Admittedly, while the RGB lightstrip that runs around the outside of the desk might seem superfluous to some, Thermaltake’s desk actually appears to be quite well equipped, with the Level 20 including an electric motor and controls that allows the Battlestation to transform into a standing desk, built-in cable management, a relatively beefy load weight of up to 330 pounds, and support for iTake, Razer Chroma, and Alexa integration, giving you a wide range of ways to sync and control your RGB smart desk.
The T1 RGB power strip is a true galaxy brain gadget, because not only does it bring the RGB lifestyle to the sedate world of power strips (which are typically available in boring black, white, or beige plastic), it’s also IPX6 certified, which means even if your desktop or laptop won’t survive a splash, your power source will be just fine. On top of that, the T1 also features four built-in 20-watt USB PD charging ports, nine different RGB hues to choose from, surge and overload protection, and even a music rhythm features that lets those lights pulse in sync with your tunes. With the T1, no longer will RGB lighting be confined to your gaming rig.
The Asus ROG Phone 3 is a bit of a weird one, because while on one hand it has way more RGB lighting than any phone not made by Red Magic (including the limited-edition Cyberpunk OP8T), I think Asus could have pushed things even further. Sure, Asus’ evil eye ROG logo is certainly aggressive, but I’d like to see more ways to customize the colors, some lighting in front, and of course, more RGB lights in general. The Asus ROG Phone 3 is a spec-laden beast of a phone, it should have an equally outlandish technicolor design, so until my retinas bleed, I won’t be truly satisfied.
It’s time for Monster cables to move aside, because not only is Vivify’s $100 Arquus W730 RGB HDMI cable much cheaper than Monster’s cash grab cords, it also uses high-quality fiber optics and Kevlar to ensure the cable is durable and your video signal doesn’t suffer from electromagnetic interference. The W730 also supports 4K UHD video with HDR 10 with data speeds of up to 18 Gbps, and as for its RGB, it even has Razer Chroma integration so your rat’s nest of cables behind your TV or monitor can pulse away along with all your other gadgets in front. The only thing the W730 is really missing is HDMI 2.1 support, which sadly means this cable might not be the best thing to pair with a PS5 or Xbox Series X, but that’s OK, nothing’s perfect.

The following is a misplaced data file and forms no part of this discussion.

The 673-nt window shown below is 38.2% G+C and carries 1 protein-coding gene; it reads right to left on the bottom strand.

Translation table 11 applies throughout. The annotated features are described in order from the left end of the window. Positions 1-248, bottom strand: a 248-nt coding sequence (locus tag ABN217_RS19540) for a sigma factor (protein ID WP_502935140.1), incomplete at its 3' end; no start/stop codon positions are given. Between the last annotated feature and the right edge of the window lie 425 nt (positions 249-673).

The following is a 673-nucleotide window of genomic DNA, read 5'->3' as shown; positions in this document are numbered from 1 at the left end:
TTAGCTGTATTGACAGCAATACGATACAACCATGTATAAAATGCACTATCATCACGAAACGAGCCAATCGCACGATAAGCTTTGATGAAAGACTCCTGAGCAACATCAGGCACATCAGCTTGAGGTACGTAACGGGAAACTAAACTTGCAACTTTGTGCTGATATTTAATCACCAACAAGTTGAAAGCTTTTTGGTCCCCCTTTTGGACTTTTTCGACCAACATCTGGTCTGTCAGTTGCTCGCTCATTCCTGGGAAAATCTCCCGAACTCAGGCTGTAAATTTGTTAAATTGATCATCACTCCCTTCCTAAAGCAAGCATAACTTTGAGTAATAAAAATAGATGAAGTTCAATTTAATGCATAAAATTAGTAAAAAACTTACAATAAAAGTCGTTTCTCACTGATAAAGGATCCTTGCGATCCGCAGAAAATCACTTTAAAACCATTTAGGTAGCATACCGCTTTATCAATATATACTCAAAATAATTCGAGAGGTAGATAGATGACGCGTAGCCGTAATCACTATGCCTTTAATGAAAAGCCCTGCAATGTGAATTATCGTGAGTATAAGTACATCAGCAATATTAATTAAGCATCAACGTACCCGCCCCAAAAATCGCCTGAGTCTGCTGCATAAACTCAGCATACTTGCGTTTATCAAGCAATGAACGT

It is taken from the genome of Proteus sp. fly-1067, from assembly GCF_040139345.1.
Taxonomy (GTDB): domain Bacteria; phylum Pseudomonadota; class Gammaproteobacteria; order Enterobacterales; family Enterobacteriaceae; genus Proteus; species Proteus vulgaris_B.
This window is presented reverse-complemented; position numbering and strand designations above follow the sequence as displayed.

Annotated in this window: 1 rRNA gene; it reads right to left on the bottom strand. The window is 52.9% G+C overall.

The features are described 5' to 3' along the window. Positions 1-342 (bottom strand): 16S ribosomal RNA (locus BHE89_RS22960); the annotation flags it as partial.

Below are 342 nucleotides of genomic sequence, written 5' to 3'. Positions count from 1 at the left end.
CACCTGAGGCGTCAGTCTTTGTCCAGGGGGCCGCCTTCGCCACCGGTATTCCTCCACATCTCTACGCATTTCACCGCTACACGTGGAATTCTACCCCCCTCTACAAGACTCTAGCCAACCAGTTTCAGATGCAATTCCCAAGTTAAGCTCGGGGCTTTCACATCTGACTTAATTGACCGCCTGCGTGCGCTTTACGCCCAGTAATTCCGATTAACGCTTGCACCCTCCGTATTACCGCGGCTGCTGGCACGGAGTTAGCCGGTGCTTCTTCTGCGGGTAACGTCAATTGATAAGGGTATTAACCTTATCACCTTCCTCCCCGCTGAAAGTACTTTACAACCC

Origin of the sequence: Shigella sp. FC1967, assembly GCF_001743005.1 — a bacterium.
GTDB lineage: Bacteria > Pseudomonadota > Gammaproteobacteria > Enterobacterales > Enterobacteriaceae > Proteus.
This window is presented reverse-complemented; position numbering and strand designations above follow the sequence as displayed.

Finally, in case any of the previous product didn’t already enchanted with all their RGB glory, I present you with this, a USB-rechargable RGB neck tie. Sporting a series of fiberoptic lines that run down its length, this RGB tie is said to be perfect for “ festival, rave, bars, clubs, electric glow run, costume parties, cosplay, concerts, Mardi Gras, DJ, carnivals, masquerade, dancing, weeding, music shows, EDM, gifts and more.”
Now I kind doubt how many people might want to wear this tie to a masquerade or weeding (?!?), there’s no doubt this thing will make a statement. However, just be careful, because like Cinderella’s carriage after midnight, the RGB tie is going to turn into a pumpkin (or at least a very silly looking non-RGB lit tie) when its battery runs out of juice after two to three and a half hours.